With Oil prices reaching all-time record highs and gas prices rising on a daily basis, it's worth taking a look at whether anything happened over the last decade that may have averted our current dilemma. Two significant factors come to mind: (1) The continued transfer of oil to the Strategic Oil Reserves despite rising prices; and (2) The concerted effort to stop the benefits of technological developments.
(1) In 2002 Senator Carl Levin directed the staff of the subcommittee on Investigations to consider whether the Department of Energy's program to fill the Strategic Petroleum Reserve was increasing the price of crude oil. In 2003 Senator Levin issued a Report concluding that the program to fill the Strategic Petroleum Reserve had in fact increased oil prices, but did not increase overall U.S. energy security.
The Report also concluded that the lack of regulation in the over-the-counter crude oil markets made those markets vulnerable to manipulation. He therefore urged the Department of Energy to suspend shipments of oil to the SPR when crude oil supplies are tight and prices are high.
The Department of energy ignored these warnings and this has hurt U.S. Consumers and Taxpayers.
(2) During the same period, the further development, marketing and production if the Electric Car was being stifled. This was ominously explained in the 2006 Documentary "Who Killed the Electric Car". The film explores the birth, limited commercialization, and subsequent death of the battery electric vehicle in the United States, specifically the General Motors EV1 of the 1990s. According to the documentary, GM claimed there was no demand for this product and they then took back every single vehicle (which were only available on lease - none were actually purchased from GM). Despite many owners wanting to purchase their vehicles outright, GM would not respond to these drivesr, and at the end of the leases the vehicles were taken back and crushed. (Yes physically destroyed!)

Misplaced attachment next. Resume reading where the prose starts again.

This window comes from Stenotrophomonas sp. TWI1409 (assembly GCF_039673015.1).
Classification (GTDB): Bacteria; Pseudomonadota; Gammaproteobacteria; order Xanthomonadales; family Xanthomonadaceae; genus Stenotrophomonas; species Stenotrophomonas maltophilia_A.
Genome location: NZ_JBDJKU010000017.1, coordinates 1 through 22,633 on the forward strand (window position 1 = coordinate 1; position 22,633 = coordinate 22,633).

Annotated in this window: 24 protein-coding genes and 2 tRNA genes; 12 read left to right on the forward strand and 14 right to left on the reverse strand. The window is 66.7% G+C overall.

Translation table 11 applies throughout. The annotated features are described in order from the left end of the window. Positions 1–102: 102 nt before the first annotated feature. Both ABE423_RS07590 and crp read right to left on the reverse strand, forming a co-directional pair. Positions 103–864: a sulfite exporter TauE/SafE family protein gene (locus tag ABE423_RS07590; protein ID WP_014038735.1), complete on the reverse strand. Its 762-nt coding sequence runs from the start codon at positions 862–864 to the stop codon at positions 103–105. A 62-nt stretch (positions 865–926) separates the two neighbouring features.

(1) Why did the Department of Energy continue to transfer oil to the SPR despite the Report which concluded that the program to fill the Strategic Petroleum Reserve was increasing the price of crude oil while not increasing overall U.S. energy security?
(2) Why was the development and adoption of this new technology curtailed? Who was responsible? Was it Big Business in the form of the oil industry & car manufacturers, the U.S. Government, or consumers at large?